Sometime in mid-2004 I decided it would be cool to collect all the songs from the 6/5/76 AT40 countdown, my first chart. From the get-go, for better or worse, I elected that digital format, rather than vinyl, was the way to do it. I didn’t pursue it that doggedly, but I did complete the task about eight months later. Some songs were a little tough to track down—a few seemed to have appeared only on Time-Life compilations. Others I purchased via iTunes (an iPod was our Christmas gift at the end of the year). Unsated, I picked other shows’ songs to collect: 4/18/81, 4/29/78, and 1/29/77 were among the early targets. Eventually I branched beyond October 82, the end of my charting days, looking well into my college years. At some point, I resigned myself to the obvious: I was on the lookout for all the songs that Casey played over a ten-year period, through 5/31/86, which happened to be the weekend following my college graduation.
Over the years, I discovered a number of songs had never been released on CD and weren’t ever put on iTunes or .mp3 format, either. Virtually all of them are really obscure: at least as of a few years ago, they included “Old Fashioned Boy (You’re the One)” by Stallion, “The Clapping Song,” by Pia Zadora, “Disco Lucy” by Wilton Place Street Band, “Oh Julie” by Barry Manilow, and “Tragedy” by John Hunter. Others may have appeared on CD at one point but were extremely difficult to find (or very pricey). I did my best to go digital whenever I could, but those relative few remained out of reach for one reason or another. I now have a turntable that allows me to transfer easily from vinyl, so it’s all good, anyway.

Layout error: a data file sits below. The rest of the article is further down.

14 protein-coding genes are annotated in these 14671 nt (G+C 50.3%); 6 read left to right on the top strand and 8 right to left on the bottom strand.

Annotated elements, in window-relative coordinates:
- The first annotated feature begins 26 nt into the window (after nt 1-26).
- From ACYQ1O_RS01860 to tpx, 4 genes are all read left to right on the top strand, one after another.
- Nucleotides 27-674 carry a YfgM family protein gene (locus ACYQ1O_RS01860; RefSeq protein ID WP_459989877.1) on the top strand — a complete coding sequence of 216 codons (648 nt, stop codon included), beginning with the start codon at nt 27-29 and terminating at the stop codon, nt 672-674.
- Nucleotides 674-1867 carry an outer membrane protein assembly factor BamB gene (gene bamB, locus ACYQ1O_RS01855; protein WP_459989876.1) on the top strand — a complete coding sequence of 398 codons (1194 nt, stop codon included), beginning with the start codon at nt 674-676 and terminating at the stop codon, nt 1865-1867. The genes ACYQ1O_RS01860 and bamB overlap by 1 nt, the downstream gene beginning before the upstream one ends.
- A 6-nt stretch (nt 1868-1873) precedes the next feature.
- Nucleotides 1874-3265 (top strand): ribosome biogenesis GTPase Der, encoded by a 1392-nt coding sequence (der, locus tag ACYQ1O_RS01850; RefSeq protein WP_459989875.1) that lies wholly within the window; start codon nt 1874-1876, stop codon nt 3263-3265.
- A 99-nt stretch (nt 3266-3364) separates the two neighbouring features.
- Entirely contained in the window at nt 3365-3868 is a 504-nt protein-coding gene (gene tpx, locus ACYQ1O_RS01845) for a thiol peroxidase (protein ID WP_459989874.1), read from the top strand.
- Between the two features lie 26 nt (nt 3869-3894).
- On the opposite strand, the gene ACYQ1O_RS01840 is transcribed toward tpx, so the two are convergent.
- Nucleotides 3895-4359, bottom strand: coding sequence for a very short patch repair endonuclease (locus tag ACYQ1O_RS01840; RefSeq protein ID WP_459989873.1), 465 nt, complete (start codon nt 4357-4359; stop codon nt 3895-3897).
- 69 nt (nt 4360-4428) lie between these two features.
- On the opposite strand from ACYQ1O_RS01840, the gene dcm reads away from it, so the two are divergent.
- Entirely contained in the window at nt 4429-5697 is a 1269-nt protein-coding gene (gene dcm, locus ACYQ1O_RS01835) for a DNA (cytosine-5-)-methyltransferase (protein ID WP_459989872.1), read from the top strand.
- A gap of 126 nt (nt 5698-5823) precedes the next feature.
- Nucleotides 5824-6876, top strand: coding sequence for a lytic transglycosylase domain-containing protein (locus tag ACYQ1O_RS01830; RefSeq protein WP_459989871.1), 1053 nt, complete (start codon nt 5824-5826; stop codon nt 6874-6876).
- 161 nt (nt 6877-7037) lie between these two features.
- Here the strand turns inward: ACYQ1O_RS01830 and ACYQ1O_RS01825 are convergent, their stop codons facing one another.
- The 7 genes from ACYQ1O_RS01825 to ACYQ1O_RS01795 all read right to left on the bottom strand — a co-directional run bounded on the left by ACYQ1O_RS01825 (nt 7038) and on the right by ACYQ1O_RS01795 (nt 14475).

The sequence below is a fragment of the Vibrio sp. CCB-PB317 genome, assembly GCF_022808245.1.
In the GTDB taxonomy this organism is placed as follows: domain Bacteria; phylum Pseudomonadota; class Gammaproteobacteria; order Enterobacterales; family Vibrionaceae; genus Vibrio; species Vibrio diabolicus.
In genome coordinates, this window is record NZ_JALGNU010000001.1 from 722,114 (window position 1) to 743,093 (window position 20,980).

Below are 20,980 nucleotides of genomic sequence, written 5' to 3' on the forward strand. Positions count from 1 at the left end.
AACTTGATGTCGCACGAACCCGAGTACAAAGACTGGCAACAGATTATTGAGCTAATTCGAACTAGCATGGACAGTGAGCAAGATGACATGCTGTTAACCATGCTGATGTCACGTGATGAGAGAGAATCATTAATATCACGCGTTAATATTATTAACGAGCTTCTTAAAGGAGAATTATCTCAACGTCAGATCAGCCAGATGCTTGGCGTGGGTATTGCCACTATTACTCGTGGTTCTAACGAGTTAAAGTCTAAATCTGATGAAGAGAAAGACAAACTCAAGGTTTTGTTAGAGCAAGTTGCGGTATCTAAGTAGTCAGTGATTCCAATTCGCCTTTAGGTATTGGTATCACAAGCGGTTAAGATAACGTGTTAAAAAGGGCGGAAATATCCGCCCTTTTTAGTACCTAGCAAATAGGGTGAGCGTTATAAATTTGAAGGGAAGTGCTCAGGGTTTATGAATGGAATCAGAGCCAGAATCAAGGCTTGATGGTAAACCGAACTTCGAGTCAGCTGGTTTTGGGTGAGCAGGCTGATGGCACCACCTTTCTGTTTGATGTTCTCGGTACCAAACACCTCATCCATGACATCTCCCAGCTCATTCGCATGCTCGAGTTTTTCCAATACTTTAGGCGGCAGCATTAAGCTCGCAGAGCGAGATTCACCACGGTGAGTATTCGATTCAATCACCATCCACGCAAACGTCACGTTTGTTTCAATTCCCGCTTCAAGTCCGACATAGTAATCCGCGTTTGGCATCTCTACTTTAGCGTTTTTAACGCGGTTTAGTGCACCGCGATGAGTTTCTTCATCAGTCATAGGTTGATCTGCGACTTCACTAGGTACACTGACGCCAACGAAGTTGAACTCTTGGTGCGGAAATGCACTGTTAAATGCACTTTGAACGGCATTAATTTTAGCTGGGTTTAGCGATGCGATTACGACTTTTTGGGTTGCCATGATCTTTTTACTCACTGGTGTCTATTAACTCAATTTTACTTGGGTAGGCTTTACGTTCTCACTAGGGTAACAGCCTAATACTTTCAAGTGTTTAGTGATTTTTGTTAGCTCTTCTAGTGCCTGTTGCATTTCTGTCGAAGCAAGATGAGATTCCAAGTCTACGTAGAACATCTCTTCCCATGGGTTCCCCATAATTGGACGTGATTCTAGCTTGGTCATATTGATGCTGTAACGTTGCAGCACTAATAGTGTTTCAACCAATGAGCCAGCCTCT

By far the most well-known Top 40 song from that span which I have on vinyl only is Peter Wolf’s “Lights Out” (at #13, one shy of its peak). Long out of print before I turned my attention to it, the CD of the same name fetches well over $100 these days. I’m more than happy to take a pass; the 45 I have is just fine.
I chased my dream in fits and starts, but managed to wrap it up in the first half of 2012, almost eight years after starting. One of the last pieces of the puzzle was Donna Summer’s The Wanderer, which had three hard-to-find hits (it looks like it’s easier to get hold of now than six years ago). I bought it just a few weeks before Summer died.
Turns out I’m not the only one with this sort of mania—a few months ago I caught wind of My Favorite Decade’s Megalist project, which was almost identical to what I described above. MFD was much more businesslike about the matter—he took around 3.5 years to knock it out.
It’s honestly good to know there’s at least one other out there…